2. Important role of muscle carnosine in rowing performance. Audrey Baguet, Jan Bourgois, Lander Vanhee, Eric Achten, Wim Derave. J Appl Physiol (1985) 2010 Oct (https://www.ncbi.nlm.nih.gov/pubmed/20671038)
3. Effects of β-alanine supplementation on exercise performance: a meta-analysis
R. M. Hobson, B. Saunders, G. Ball, R. C. Harris, C. Sale. Amino Acids. 2012 Jul; 43(1): 25–37. Published online 2012 Jan (https://www.ncbi.nlm.nih.gov/pubmed/22270875)
4. Effects of β-alanine supplementation on performance and body composition in collegiate wrestlers and football players. Ben D. Kern, Tracey L. Robinson. J Strength Cond Res. 2011 Jul (https://www.ncbi.nlm.nih.gov/pubmed/21659893)
5. A sports drink based on highly branched cyclic dextrin generates few gastrointestinal. disorders in untrained men during bicycle exercise. Takii, H., Kometani, T., Nishimura, T., Kuriki, T., and Fushiki, T. Food Sci. Technol. Res. 2004 (https://www.jstage.jst.go.jp/article/fstr/10/4/10_4_428/_article)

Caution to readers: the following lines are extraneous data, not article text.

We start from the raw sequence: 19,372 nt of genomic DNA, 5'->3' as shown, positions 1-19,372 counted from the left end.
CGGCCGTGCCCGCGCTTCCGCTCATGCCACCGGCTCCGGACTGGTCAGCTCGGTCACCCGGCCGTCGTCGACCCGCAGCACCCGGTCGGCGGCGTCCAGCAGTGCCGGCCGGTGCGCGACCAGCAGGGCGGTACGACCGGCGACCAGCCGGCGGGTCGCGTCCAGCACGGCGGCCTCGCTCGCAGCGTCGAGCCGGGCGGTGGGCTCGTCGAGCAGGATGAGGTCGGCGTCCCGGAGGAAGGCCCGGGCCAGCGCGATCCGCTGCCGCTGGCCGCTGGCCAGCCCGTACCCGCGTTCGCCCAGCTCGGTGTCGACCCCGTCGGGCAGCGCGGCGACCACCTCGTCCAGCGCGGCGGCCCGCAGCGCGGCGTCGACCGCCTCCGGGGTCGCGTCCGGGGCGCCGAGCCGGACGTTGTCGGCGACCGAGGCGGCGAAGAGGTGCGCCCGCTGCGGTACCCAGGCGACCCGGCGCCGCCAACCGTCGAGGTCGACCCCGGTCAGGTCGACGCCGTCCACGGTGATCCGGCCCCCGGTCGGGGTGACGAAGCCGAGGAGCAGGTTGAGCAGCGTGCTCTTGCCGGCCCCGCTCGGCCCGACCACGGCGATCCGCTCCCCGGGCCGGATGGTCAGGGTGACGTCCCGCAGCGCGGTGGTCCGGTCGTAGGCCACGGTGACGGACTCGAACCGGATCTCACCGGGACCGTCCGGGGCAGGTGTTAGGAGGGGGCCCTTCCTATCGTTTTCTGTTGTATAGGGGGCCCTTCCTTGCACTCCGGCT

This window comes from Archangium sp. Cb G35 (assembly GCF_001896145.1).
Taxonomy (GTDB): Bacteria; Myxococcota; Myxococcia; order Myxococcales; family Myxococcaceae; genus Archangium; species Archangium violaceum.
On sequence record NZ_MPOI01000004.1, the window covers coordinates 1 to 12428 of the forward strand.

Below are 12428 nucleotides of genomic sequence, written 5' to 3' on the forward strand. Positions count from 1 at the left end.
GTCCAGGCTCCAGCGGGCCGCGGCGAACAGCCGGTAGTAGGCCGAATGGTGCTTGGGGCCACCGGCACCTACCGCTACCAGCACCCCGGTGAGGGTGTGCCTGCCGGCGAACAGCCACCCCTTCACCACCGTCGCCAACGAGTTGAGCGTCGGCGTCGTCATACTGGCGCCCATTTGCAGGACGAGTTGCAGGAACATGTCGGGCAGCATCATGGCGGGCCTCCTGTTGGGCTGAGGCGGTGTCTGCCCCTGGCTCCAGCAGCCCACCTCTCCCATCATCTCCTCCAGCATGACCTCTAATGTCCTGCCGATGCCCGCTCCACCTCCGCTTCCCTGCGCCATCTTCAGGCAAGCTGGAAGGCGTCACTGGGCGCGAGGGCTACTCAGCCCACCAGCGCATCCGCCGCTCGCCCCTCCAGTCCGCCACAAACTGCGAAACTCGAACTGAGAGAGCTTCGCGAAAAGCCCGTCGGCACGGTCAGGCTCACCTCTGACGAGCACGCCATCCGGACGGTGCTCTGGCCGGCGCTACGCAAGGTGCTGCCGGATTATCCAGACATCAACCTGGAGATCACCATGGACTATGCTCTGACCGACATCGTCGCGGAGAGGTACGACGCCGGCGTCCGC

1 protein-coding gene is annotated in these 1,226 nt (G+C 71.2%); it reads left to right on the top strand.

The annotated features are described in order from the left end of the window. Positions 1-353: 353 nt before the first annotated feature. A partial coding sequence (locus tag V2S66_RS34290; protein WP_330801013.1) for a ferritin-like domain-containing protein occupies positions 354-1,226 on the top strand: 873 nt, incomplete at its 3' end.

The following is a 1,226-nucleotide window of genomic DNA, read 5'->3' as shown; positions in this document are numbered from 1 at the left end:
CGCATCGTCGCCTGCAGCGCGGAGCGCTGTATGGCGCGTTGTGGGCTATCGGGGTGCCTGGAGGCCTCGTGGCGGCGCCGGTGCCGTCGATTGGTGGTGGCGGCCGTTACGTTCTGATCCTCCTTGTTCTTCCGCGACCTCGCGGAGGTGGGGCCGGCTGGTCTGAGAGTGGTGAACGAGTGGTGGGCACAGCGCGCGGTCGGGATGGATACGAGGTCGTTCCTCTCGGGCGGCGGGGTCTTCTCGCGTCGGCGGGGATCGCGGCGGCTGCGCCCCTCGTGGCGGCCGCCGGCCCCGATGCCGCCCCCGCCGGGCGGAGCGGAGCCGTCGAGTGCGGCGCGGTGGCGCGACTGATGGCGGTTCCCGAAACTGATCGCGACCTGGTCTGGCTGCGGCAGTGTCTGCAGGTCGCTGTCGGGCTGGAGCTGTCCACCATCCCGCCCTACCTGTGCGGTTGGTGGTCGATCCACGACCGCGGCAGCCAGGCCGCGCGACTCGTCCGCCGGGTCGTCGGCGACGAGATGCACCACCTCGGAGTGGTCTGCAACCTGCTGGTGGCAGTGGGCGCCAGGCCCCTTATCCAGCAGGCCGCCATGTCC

6. Fluids containing a highly branched cyclic dextrin influence
the gastric emptying rate. Takii, H., Takii Nagao, Y., Kometani, T., Nishimura, T., Nakae, T., Kuriki, T., and Fushiki, T. Int. J. Sports Med. 2005 (https://www.ncbi.nlm.nih.gov/pubmed/15900642)
7. Factors limiting gastric emptying during rest and exercise. Costill, D.L. and Saltin, B. J. Appl. Physiol. 1974 (http://jap.physiology.org/content/37/5/679)
8. The pattern of emptying of the human stomach. J. N. Hunt, W. R. Spurrell. J Physiol. 1951 (https://www.ncbi.nlm.nih.gov/pubmed/14832765)
9. Dietary nitrate supplementation improves team sport-specific intense intermittent exercise performance. Lee J. Wylie, Magni Mohr, Peter Krustrup, Sarah R. Jackman, Georgios Ermιdis, James Kelly, Matthew I. Black, Stephen J. Bailey, Anni Vanhatalo, Andrew M. Jones. Eur J Appl Physiol. 2013 Jul; 113(7): 1673–1684. Published online 2013 Feb (https://www.ncbi.nlm.nih.gov/pubmed/23370859)
10. Whole beetroot consumption acutely improves running performance.
Margaret Murphy, Katie Eliot, Rita M. Heuertz, Edward Weiss. J Acad Nutr Diet. 2012 Apr (https://www.ncbi.nlm.nih.gov/pubmed/22709704)